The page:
Over the last few episodes we’ve talked about the use of vasopressors and their utility in resuscitation. It is a commonly held belief that giving vasopressors peripherally puts patients at high risk of extravasation and secondary skin necrosis. In an ideal world patients would have a central line placed and then have their vasopressors commenced, sadly life in the ED doesn’t always mean that time permits this luxury.
If you’re presented with a patient that requires vasopressors should you wait until that central access is gained or is it acceptable to commence peripheral vasopressors, obtain central access as quickly as is feasible and then convert over?
An RCT of just over 250 patients in 2013 looked at the complication rate when patients were randomly assigned to either peripheral iv access or central as their initial venous access in ITU. They showed a significant increase in complications (all be it non life threatening) when choosing the peripheral route and concluded ‘In ICU patients with equal central or peripheral venous access requirement, central venous catheters should preferably be inserted: a strategy associated with less major complications’. They defined complications with a relatively long list of events, including such things as a need to resite the iv site and difficulties insertion (defined as >2 attempts in gaining a peripheral iv) but included extravasation of fluid. This study wasn’t specifically looking at vasopressor infusions and looked at complications over a 28 day period.
This however isn’t the situation we’re faced with in ED, what we’re deciding is whether the vasopressors should be delayed to gain the gold standard access to ensure it’s safe delivery or if the risk is small enough to warrant commencing vasopressors before central access is gained.
A recent paper by Loubani, published in the Journal of Critical Care, gives us a greater understanding of the sort of risks we might be taking. The authors looked at adults with a spontaneous circulation who were receiving vasopressors either via a central venous catheter or peripherally. It was a systematic review of all published reports of both local tissue injury and extravasation. This obviously leads the paper wide open to reporter bias but as the authors state, current practice and concern over peripheral vasopressor is based only upon case reports and expert opinion.
The paper reviewed 325 separate events of local tissue injury or extravasation. They found the average duration of vasopressor infusion to be 56 hours prior to local injury occurring with a secondary major disability reported in 4.4% of events.
They also looked at the sites in which these events occurred and noted that the saphenous vein was the most commonly reported area of complications but that as a rule peripheral sites were more commonly affected than more proximal sites.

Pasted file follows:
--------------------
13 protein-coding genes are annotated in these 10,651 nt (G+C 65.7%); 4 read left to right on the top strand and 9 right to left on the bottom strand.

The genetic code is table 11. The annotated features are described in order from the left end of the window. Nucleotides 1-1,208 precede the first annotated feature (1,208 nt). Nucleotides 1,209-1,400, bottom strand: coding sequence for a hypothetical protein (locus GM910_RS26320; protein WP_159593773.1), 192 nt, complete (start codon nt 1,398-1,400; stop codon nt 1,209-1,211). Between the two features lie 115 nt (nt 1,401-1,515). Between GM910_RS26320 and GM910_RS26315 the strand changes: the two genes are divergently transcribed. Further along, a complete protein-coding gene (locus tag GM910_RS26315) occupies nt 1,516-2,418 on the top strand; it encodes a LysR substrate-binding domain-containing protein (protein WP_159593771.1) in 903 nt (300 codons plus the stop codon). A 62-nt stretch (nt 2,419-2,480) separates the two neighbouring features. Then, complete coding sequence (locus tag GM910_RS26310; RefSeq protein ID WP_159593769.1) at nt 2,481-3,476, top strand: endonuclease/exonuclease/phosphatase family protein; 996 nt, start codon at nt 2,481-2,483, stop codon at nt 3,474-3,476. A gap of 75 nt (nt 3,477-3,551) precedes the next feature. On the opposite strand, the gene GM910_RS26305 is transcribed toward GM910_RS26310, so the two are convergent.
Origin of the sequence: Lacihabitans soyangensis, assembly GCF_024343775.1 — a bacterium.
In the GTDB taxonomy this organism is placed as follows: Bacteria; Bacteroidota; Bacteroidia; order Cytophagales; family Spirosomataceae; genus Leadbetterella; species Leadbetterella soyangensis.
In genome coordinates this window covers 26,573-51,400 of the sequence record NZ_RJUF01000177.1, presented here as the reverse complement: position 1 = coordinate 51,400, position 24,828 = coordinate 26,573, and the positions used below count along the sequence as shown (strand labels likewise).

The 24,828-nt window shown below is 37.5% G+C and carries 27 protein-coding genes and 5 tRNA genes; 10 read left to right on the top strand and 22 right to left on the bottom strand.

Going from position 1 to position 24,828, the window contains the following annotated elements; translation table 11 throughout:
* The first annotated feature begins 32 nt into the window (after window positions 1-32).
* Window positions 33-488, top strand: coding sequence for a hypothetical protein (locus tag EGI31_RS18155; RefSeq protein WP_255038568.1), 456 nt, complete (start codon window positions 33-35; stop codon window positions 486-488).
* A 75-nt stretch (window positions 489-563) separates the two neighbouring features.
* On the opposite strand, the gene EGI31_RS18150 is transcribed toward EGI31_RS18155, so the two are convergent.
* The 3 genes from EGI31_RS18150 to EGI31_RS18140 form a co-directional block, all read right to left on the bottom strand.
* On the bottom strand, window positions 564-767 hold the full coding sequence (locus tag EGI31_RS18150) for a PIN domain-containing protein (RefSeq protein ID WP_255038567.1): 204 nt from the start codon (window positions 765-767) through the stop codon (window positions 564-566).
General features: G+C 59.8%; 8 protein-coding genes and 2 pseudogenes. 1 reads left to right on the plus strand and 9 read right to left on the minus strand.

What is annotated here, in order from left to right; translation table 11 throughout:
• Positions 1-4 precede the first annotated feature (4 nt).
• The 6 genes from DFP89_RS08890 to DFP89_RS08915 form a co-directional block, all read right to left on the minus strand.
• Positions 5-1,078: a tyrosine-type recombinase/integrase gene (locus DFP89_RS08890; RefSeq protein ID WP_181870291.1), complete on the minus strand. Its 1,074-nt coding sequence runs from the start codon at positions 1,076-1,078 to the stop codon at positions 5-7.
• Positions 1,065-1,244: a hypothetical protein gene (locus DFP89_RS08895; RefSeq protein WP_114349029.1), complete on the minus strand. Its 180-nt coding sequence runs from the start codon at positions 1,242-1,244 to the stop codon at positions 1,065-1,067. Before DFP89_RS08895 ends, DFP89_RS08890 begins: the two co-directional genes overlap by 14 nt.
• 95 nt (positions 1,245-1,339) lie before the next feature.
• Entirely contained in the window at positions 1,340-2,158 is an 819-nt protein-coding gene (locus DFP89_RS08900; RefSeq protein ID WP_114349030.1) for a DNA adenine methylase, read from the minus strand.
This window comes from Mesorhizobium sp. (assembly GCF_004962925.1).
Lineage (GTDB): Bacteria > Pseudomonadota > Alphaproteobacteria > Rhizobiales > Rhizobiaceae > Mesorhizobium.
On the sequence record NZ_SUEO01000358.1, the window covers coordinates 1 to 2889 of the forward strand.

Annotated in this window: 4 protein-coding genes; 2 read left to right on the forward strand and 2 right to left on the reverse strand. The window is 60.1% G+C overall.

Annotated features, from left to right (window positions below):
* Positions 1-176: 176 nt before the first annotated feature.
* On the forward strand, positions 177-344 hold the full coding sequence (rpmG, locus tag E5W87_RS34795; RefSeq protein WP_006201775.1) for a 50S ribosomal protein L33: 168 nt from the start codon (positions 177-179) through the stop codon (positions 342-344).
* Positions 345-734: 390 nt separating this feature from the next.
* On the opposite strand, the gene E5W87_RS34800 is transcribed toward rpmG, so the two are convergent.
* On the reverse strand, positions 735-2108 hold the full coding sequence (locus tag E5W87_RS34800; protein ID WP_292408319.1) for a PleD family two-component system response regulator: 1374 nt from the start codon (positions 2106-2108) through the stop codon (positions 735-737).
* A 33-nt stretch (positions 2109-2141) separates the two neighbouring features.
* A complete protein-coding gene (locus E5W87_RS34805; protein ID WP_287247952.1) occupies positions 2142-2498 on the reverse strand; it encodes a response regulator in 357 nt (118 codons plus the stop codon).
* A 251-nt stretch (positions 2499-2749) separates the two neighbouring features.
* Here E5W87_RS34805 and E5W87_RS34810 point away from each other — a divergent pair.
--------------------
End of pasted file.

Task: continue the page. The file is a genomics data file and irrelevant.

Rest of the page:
Whilst it’s difficult to make a firm statement about the safety or lack of it for administering peripheral iv vasopressors it’s probably reasonable that in the patient requiring urgent vasopressors, when the ability to gain central access will interfere with time critical interventions, running an infusion through a peripheral access (sited as proximally on the body as possible) for as short a period a time before switching to a central line seems reasonable. It’s key to make sure that the cannula is well sited and there are regular checks to ensure there isn’t any local damage or extravasation during its limited use. As with all of medicine it’s about weighing up the potential risks against the benefits to the patient.
The second paper we looked at by Benoit, published in Resuscitation, looked at outcomes when comparing patients in cardiac arrest who had EMS ET tubes placed compared with the use of supraglottic airway devices.
This was another systematic review and they found 10 relevant papers, including over 70, 000 patients and found some interesting associations.
Patients who received ET tubes rather than supraglottic devices had significantly better chances of ROSC, survival to hospital admission and neurologically intact survival to hospital discharge.
The authors point out that the 10 articles were all observational cohort studies with relatively low level evidence and that there will have been a number of confounders that could have influenced the results.
So although this isn’t necessarily a game changer, it’s interesting to see the association of patients receiving an ET tube in cardiac arrest, with a greater survival which isn’t widespread current teaching in the UK. It could of course be that seemingly simple airways led the EMS providers to feel more confident in performing an intubation, there may have competency levels that led those with a greater skill set to perform intubation which may reflect a greater underlying level of care that those patients received, or it may be that the benefit in ventilation and oxygenation inferred by intubation in arrests is genuine. It’s fair to say that more work will be needed in this area until we truly understand the relationship.
That’s it for this time, we’ll be back soon with some more Resuscitation based EBM and maybe I’ll bump into you next week in Chicago!!!!
Loubani, Osama M., and Robert S. Green. “A systematic review of extravasation and local tissue injury from administration of vasopressors through peripheral intravenous catheters and central venous catheters.” Journal of critical care 30.3 (2015): 653-e9.
Ricard JD, Salomon L, Boyer A, Thiery G, Meybeck A, Roy C, et al. Central or peripheral catheters for initial venous access of ICU patients: a randomized controlled trial. Crit Care Med 2013;41:2108–15.